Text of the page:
…or when it rises in the morning, that’s the time to be looking down – at the ground. If you were brought up in the country or the bush, it’s a fair bet that some time in your life, you’ve had occasion to come across the tracks of critters that passed you by in the night. If you’ve been at all curious – you might’ve looked down and around yourself long enough to identify one or two of the offending little beasties – as it scuttles off like a mad thing – clean out of your sight. If you’re at all like me – you’ve stopped what your doing to find out who visits and why. It’s important to find out about these things going around you – they tell a tale that’s so original in it’s content – you’ll never see the same ‘yarn’ twice!
Now don’t get all skeptical and funky on me here. I’m not trying to tell you that at a mere glance at some critter tracks, I can tell how much change that little lizard was carrying in his left, hip pocket. Nor that he walked with a limp due to an unfortunate push-bike incident – on the 25th November 2006 at 1435 and 3 seconds – with little Billy Bloggs down the road. I certainly can’t tell you that he was ‘walking’ with intent – probably on account of his being extremely cranky thanks to losing a large bet down at the TAB, on a slow horse call Leaping Lizard. Impossible!!! I’m just not that skilled at reading tracks and – NO horse with a name like Leaping Lizard could ever be accused of losing a race!
However, every critters track and ‘sign’ – tells a story. At a glance I can tell you who visited. I can tell you in most cases whether this might have been in the early onset of an evening or whether it was during the first rays of light. I can tell you if there might have been a reason for it stopping in a particular spot, or if it was just being nosy – depending on the particular ‘sign’ that critter may have left for me. I can tell you if it’s a native critter, or if it’s a feral one. I can tell you if it was alone – or traveling in company. Track and ‘signs’ will do that for you – all you have to do is look, and have an interest in the critters that surround you.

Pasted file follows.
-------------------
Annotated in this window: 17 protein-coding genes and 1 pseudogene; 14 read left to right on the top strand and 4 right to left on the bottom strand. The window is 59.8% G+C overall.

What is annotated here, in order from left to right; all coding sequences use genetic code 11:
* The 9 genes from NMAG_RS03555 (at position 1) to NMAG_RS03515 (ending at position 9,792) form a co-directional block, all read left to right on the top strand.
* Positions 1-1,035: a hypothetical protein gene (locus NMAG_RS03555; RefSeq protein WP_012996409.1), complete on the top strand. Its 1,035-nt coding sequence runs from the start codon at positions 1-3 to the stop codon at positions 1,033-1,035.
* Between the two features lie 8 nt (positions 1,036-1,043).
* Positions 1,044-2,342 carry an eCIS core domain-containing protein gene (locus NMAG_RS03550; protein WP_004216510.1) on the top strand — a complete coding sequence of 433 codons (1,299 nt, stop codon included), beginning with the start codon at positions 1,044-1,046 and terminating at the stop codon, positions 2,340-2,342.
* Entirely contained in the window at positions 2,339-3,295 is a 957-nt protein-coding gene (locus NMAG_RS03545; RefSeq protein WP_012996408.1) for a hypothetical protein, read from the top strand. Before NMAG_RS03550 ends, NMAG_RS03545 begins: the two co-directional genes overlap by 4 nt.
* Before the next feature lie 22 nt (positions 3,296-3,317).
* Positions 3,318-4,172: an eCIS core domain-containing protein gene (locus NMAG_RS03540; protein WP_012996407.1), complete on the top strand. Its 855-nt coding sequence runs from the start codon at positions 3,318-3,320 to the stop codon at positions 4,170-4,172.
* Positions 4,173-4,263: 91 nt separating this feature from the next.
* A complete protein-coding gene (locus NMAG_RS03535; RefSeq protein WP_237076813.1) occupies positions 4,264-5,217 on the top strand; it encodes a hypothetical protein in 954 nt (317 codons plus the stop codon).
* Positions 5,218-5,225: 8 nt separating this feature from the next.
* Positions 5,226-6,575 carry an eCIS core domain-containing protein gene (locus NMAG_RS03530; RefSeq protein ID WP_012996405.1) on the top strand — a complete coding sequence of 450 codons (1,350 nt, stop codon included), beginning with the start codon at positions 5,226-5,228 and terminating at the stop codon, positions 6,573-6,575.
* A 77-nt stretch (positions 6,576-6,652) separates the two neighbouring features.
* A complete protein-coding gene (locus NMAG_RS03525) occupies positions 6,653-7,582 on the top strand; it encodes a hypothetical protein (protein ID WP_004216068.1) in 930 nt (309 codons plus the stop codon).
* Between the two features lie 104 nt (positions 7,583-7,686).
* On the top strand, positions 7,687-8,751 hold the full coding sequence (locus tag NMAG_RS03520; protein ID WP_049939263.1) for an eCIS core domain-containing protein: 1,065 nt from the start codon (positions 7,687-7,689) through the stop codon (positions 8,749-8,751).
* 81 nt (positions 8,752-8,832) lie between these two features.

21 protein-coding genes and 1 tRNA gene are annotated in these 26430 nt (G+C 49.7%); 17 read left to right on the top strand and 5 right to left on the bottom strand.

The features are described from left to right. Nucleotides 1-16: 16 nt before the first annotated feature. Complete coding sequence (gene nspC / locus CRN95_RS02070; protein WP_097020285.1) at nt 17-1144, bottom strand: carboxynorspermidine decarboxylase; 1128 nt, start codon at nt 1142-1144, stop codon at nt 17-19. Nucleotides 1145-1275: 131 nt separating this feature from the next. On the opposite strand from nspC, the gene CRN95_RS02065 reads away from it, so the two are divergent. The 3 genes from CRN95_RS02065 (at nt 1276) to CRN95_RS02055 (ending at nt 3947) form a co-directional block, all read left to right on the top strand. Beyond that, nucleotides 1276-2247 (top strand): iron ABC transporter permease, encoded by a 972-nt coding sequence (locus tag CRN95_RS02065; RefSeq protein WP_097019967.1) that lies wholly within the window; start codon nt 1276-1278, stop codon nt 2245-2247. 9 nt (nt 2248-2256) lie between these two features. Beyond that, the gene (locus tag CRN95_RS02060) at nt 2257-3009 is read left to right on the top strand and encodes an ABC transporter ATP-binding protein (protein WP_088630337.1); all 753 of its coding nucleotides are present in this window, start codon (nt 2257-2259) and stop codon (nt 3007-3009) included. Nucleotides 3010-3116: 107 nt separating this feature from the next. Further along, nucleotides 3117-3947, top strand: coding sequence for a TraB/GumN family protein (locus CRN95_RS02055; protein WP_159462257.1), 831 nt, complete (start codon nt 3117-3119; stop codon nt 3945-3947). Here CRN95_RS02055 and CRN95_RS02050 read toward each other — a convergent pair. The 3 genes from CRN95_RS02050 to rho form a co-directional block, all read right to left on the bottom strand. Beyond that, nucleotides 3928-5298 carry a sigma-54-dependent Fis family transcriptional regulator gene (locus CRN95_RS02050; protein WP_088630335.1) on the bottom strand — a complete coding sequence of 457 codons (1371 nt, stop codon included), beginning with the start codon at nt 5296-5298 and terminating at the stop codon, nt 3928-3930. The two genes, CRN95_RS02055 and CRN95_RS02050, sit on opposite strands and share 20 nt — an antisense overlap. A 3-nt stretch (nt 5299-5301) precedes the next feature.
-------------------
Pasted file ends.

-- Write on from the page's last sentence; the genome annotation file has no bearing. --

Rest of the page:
Now I’ve gone and done it right? I mentioned ‘signs’. Is it just me, or have you gone and got those old “Wile E Coyote” skits running around in your head now too? ‘Sign’ in this instant is the type of ‘animal sign’ left in it’s wake after the critter has departed. This might be as simple as recognising it’s ‘toiletry habits’ and by-product left apparently haphazardly about the place. Believe me – anyone who’s ever been unfortunate enough to step into a fresh ‘cow patty’ will only ever do it once – but not all animal sign is quite as obvious as that one. Scratchings on a particular part of a tree, holes scratched under specifiic logs, sloughed skin caught in brittle branches, all of it a clear ‘sign’ for those who want to see. That’s not to say you need to practice the old “Cheech and Chong” skit – picking up every little critter ‘surprise’ in your path and ‘testing’ it appropriately. Just that if you’re aware of these things – you’ll know what to look for, and they’ll tell you a myriad of things.
Sometimes I wish it was this easy in my dealings with people. For all the young people I’ve ever worked with, I wish I could have gotten up in the early morning and figured out if they were in the vicinity – simply by having a quick walk around my house – with a nice big mug of strong tea in my hand. It would have made my life SOOooo much simpler! If I could go out and see a McDonald’s Bacon and Egg Burger (TM) wrapper screwed up on the ground next to a set of barefoot scuff marks, and these appear to be headings towards the beach – I might make an educated guess that the young person in question has eaten and, thanks to the lazy drag marks of a leg rope scraping lightly alongside one of their footprints, it might become clear they’re simply off for a morning surf. Now wouldn’t THAT be easier? Try asking one of your teenagers what they’re up to sometime. I’m telling you – my way will cost you a lot less effort!